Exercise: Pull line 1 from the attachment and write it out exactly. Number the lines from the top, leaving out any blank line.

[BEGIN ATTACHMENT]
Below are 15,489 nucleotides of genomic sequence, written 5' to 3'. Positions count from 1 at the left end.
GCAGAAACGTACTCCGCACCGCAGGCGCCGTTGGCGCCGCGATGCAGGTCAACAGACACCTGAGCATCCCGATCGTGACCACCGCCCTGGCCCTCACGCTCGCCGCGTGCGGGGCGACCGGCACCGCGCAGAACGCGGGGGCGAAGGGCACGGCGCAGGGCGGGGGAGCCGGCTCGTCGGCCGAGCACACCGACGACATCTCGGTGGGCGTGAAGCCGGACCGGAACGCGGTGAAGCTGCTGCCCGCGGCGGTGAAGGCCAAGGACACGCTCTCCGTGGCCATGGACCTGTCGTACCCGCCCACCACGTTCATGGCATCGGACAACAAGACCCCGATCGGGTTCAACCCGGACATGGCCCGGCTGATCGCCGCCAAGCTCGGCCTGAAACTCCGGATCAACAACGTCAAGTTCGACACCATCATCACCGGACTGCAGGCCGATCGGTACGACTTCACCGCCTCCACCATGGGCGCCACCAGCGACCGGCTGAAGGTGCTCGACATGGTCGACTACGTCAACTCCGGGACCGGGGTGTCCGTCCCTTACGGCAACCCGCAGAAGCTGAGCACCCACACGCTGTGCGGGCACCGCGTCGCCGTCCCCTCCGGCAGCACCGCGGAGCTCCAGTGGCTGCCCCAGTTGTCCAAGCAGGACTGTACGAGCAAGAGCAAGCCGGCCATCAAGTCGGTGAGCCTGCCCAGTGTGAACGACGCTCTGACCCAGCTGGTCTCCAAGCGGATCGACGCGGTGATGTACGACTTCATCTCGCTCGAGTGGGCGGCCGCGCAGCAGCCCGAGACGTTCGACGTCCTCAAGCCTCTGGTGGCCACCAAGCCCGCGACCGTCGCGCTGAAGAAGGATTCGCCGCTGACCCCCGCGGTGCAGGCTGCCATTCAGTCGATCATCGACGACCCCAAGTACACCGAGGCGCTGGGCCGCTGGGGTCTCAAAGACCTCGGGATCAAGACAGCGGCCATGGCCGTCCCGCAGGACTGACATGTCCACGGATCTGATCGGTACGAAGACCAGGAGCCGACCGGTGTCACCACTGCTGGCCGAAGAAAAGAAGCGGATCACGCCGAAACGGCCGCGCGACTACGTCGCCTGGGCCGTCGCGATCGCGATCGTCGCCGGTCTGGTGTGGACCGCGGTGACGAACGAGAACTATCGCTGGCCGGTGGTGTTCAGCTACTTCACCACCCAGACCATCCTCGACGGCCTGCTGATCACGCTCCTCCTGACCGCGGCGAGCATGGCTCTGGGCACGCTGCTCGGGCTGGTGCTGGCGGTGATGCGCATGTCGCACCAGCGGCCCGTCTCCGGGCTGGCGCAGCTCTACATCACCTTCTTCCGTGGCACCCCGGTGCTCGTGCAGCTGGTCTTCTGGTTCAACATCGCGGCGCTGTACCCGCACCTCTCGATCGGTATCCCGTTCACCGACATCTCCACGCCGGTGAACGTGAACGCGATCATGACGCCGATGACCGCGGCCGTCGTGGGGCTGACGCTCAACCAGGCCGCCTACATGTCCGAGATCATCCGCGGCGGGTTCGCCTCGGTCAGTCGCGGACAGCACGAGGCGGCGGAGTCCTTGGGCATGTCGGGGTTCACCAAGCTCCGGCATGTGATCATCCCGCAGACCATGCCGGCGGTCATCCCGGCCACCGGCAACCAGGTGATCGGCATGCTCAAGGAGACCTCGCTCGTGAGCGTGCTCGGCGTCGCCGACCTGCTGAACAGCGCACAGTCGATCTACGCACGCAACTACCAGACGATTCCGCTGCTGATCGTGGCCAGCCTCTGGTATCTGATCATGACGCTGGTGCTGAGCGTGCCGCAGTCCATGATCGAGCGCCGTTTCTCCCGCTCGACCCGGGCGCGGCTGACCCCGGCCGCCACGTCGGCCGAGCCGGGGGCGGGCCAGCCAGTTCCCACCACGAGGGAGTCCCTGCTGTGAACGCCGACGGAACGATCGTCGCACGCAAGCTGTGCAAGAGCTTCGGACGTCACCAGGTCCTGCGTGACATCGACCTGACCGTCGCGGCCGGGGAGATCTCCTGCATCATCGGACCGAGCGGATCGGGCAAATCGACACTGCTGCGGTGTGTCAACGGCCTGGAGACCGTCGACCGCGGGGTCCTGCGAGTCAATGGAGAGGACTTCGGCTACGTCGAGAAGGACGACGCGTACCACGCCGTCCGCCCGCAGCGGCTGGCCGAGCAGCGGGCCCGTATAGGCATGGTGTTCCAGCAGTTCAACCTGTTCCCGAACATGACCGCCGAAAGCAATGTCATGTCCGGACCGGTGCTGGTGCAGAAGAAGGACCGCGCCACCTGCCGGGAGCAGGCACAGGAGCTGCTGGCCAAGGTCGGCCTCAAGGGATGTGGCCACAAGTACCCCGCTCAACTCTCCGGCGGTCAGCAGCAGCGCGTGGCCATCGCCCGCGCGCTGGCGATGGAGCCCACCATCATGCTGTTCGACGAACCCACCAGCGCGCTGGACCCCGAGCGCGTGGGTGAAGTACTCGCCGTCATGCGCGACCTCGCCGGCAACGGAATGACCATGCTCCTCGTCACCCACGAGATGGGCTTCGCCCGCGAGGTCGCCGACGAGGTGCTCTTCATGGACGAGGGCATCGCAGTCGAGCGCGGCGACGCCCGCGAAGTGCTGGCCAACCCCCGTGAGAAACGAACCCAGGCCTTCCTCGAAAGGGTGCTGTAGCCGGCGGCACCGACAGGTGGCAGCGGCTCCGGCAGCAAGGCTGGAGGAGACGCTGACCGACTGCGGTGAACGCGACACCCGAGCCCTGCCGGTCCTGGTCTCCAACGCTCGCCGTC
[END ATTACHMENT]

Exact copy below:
Below are 15,489 nucleotides of genomic sequence, written 5' to 3'. Positions count from 1 at the left end.